Hello, friend! How are you? After however long into this mess we are now, the pandemic is beginning to feel a bit lonely and listless. I spent my twenties building up habits for success and inner peace, many of which has slowly dwindled away over the last year. I feel like it’s time to rebuild from the ground up and revisit favorite books and seminars, but I’m feeling discouraged and uncertain of where to start, which is an unfamiliar feeling. If you have any recommendations, I am all ears.
I hope that your the week ahead is good to you. Here are a few links from around the web. Feel free to share anything interesting you’ve stumbled upon in the comments.
- Food for thought: “Only those who do not seek power are qualified to hold it.” – Plato
- From the archives: I’ll be celebrating 8 years with my partner this month. I’ve learned a lot. Here are 7 Valuable Lessons From My 7-Year Relationship.
- When did you decide?: “If it’s a habit, then it’s a decision, made consciously or not. And if we decided, we could decide to make a new decision about how we’ll act going forward.” Wisdom from Seth Godin.
- Fun fact: The chemical element Boron is made through the process of spallation, in which cosmic rays hit a nitrogen-14 molecule at the speed of light and, in an instant of nuclear physics wizardry, knock off some protons to make Berylium, that then decays to Boron. Since it’s lighter than carbon, floats down from the atmosphere and settles onto plants on Earth. This cosmic dust is important for mammalian bone health and possibly the prevention of cervical cancer and prostate cancer.
- Rewilding your attention: “Big-tech recommendation systems have been critiqued lately for their manifold sins – i.e. how their remorseless lust for ‘engagement’ leads them to overpromote hotly emotional posts; how they rile people up; how they feed us clicktastic disinfo; how they facilitate ‘doomscrolling’. All true. But they pose a subtler challenge, too, for our imaginative lives: Their remarkably dull conception of what’s ‘interesting’. It’s like intellectual monocropping. You open your algorithmic feed and see rows and rows of neatly planted corn, and nothing else.” I enjoyed this short read on how to cultivate a curiosity for the things that algorithmic feeds can’t serve us.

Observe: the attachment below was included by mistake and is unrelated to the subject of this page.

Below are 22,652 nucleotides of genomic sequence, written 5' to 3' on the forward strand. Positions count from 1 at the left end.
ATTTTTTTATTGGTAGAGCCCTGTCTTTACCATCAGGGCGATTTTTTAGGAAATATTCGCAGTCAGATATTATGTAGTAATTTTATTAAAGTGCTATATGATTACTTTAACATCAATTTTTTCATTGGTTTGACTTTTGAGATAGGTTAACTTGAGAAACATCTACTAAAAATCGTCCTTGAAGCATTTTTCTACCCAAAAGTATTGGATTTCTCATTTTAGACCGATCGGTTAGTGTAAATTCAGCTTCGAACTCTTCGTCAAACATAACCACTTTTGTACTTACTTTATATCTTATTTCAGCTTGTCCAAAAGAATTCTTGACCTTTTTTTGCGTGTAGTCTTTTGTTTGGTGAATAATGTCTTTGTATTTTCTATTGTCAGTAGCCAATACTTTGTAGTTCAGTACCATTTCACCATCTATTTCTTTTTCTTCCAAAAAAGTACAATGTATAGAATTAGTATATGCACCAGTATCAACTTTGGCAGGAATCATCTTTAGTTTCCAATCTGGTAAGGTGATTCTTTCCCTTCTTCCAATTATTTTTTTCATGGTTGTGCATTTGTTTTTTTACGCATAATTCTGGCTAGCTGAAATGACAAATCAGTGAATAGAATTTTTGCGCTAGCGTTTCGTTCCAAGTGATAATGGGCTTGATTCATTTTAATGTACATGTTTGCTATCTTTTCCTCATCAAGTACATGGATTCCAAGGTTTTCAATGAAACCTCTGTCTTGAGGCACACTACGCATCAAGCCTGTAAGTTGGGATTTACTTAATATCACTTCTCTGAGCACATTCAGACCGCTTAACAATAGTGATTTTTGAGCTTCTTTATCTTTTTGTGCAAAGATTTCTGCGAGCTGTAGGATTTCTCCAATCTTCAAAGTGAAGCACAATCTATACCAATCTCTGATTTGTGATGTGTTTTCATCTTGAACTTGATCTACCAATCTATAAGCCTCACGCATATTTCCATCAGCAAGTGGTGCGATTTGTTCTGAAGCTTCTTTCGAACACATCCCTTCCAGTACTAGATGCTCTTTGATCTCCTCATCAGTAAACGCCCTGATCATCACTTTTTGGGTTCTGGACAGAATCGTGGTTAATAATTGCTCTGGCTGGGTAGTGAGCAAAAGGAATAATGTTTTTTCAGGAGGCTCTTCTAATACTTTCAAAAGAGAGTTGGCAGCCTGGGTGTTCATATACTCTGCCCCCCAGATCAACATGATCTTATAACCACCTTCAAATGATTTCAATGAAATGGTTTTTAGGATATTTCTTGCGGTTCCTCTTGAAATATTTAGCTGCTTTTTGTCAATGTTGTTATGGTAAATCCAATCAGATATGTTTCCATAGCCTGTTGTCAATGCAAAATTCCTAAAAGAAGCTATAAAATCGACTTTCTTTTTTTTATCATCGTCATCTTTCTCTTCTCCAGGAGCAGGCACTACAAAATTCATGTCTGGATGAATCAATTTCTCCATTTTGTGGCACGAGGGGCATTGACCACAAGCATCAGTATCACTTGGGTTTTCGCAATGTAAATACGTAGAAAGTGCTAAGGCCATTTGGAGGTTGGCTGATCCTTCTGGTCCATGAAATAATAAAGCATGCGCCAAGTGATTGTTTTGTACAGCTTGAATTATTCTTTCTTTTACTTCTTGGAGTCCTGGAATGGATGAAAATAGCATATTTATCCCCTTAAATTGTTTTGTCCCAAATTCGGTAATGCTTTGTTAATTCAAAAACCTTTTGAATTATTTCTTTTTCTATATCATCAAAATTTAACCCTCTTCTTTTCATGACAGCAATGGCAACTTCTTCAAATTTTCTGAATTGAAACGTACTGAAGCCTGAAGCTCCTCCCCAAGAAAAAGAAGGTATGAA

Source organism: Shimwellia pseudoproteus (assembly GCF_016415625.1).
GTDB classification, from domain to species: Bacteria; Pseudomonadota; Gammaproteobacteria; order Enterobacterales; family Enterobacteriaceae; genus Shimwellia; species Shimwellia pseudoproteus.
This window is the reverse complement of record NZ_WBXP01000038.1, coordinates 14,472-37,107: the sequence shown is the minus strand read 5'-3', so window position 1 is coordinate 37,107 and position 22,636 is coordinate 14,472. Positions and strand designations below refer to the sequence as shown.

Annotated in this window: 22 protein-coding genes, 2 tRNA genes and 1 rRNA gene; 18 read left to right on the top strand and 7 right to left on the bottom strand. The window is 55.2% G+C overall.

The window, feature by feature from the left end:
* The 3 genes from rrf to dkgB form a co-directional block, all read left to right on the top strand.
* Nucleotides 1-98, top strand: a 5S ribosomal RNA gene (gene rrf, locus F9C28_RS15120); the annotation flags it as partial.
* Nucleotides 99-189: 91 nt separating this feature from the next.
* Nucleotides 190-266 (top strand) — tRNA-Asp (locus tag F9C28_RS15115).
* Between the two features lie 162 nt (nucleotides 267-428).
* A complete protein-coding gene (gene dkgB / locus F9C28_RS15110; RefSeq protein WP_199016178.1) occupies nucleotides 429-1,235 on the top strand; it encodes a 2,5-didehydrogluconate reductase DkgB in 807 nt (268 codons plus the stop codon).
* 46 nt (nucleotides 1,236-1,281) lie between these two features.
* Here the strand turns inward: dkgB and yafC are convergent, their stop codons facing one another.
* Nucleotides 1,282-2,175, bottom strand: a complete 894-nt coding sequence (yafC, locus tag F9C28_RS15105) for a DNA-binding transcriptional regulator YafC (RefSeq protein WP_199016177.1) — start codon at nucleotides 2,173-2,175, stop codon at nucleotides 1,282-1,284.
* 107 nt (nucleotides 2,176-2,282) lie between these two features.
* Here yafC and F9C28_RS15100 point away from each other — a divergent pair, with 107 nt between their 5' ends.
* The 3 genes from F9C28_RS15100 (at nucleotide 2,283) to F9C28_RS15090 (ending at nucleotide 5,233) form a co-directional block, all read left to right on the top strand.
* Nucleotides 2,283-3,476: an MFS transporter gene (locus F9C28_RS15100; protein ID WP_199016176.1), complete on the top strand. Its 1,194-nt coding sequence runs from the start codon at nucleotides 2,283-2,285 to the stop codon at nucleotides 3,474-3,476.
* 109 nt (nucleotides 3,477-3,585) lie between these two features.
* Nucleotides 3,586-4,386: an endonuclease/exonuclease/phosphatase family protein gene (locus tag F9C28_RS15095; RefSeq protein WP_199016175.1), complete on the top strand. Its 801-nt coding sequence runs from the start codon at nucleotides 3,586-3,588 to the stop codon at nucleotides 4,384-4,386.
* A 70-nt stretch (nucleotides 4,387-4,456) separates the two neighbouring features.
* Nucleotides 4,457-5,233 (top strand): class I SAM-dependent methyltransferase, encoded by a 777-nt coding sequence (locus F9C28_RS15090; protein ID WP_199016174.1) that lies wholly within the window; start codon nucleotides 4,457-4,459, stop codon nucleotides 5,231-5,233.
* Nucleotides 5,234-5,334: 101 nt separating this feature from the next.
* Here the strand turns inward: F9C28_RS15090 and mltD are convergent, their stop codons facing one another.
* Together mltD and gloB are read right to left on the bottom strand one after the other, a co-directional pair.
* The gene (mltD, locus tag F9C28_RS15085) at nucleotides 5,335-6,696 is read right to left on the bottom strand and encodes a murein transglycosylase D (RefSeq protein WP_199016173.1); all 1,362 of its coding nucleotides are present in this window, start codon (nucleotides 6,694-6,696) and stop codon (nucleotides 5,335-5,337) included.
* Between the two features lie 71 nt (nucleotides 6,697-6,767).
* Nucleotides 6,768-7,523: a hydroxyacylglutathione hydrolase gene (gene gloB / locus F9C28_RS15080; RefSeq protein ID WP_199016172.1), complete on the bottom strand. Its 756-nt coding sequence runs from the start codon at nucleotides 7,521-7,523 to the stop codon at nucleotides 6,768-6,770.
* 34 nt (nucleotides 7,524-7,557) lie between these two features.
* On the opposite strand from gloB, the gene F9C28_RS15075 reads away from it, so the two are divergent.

- I want a herb spiral: If only I had a yard, I would create THIS. What makes herb spirals unique is their design to maximize space while creating different little microclimates which create extra heat or shade for different herb preferences. Many herbs are of Mediterranean origin and prefer sandy soil and dry conditions.
- The Mundanity of Excellence: “Excellence is mundane. Superlative performance is really a confluence of dozens of small skills or activities, each one learned or stumbled upon, which have been carefully drilled into habit and then are fitted together in a synthesized whole. There is nothing extraordinary or superhuman in any one of those actions; only the fact that they are done consistently and correctly, and all together, produce excellence.” Reminds me of cartoonist Scott Adams’ concept of a talent stack, whereby one develops a variety of skills that work well together.
- Bullish on Bitcoin: Here are 9 (Bad) Arguments Against Bitcoin. This great article will answer your questions, dispel the myths, and wrap it up with a list of actually good arguments against Bitcoin.
- This week in sewing: I set up a Trello account to digitally track the patterns and fabrics in my stash, following the instructions from Helen’s Closet. I tested out the serging machine and immediately broke a needle, so I suppose I need a refresher on use. I bought this incredible foldaway sewing table, so I no longer need to hunch over the ground to cut, iron, or gather. After six year of hoarding, I decided my Rifle Paper Co. famous cities canvas would be beautifully displayed as sewing and serging machine covers, using the free pattern from Closet Core. And,finally, I spent far too long gathering (using the dental floss method), with about 24 yards left to go.